FSWShipConstruction.pdf - Friction Stir Welding For Ship...

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Abstract Aluminum alloys are relatively difficult to weld primarily due to aluminum’s high thermal conductivity and the formation of defects during welding including porosity and solidification cracking. In shipyards that perform aluminum construction, much of the welding is done manually using gas metal arc welding (GMAW), otherwise known as metal inert gas (MIG) welding. Friction stir welding (FSW) is a relatively new joining process that has been demonstrated in a variety of metals, such as steel, titanium, lead, copper, and aluminum. The process is especially advantageous for joining aluminum and has been exploited commercially around the world in several industries. The unique properties of friction stir welds make possible some completely new structural designs with significant impact to ship design and construction. Improvements in construction cost, durability, and welding distortion have been demonstrated in Europe and Japan and the process is now becoming more widely accepted in the United States. However, it is up to naval architects to incorporate this new method of construction into their designs to take advantage of the benefits of FSW. Friction Stir Welding For Ship Construction Background Friction stir welding (FSW) is a solid-state joining process that was invented in 1991 at The Welding Institute in the United Kingdom (Thomas, 1994). The process works by plunging a rotating, non-consumable welding tool into the joint, then traversing the rotating tool along the joint, as shown in Figure 1, and schematically in Figure 2. Most remarkably, friction and plastic work provide all of the heat for the process, which is sufficient to soften the workpiece to just below the melting point, allowing the tool to “stir in” the joint surfaces. The process is especially well suited to butt and lap joints in aluminum since aluminum is difficult to weld by arc processes, but is very simple to weld by FSW. The process is carried out in aluminum without filler metal or shielding gas, and full-penetration butt welds can be made in aluminum from 0.02” thick up to as thick as 3” in a single welding pass. Different alloys of a like base metal can be welded to each other, such as 6061 aluminum to 5083 aluminum, and welds can easily be made to join wrought plate, forgings and castings to each other. Enables Prefabricated, Stiffened Panels with Low Distortion Figure 1. Welding tool plunge (left) and traverse (right). Kevin J. Colligan Concurent Technologies Corporation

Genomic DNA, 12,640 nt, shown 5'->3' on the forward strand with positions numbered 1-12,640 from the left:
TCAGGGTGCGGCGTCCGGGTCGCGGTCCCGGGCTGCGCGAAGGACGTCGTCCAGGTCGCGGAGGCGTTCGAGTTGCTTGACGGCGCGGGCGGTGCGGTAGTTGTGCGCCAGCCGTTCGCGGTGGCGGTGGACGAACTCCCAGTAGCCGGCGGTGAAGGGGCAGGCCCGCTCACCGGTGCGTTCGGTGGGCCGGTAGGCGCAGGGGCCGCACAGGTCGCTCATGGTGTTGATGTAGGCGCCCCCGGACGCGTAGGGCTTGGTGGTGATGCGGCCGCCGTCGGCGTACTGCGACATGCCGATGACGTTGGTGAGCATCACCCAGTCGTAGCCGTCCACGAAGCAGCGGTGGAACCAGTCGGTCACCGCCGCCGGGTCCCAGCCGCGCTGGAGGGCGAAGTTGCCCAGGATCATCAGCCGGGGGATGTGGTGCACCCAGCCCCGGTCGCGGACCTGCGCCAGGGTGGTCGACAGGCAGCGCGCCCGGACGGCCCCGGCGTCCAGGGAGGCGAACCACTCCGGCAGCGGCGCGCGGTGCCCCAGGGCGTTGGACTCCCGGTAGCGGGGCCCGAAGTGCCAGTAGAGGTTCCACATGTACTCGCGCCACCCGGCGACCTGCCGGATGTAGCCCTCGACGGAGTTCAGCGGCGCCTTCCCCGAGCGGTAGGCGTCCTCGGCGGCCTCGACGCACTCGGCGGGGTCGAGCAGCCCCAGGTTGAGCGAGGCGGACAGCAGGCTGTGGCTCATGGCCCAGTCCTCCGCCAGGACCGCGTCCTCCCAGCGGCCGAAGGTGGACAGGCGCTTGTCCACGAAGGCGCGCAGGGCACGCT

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The unique characteristics of FSW make fundamental changes in joining and processing methods possible. Since FSW operates at a much lower temperature than traditional arc processes, the residual stress and distortion are typically very low. This characteristic makes it possible to prefabricate stiffened panels that are dimensionally accurate, with implications for several industries. In addition, the FSW process produces an extremely fine grain structure, giving the stir zone unique deformation characteristics compared with other welding processes,
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  • Spring '18
  • Prof Lilly
  • friction stir

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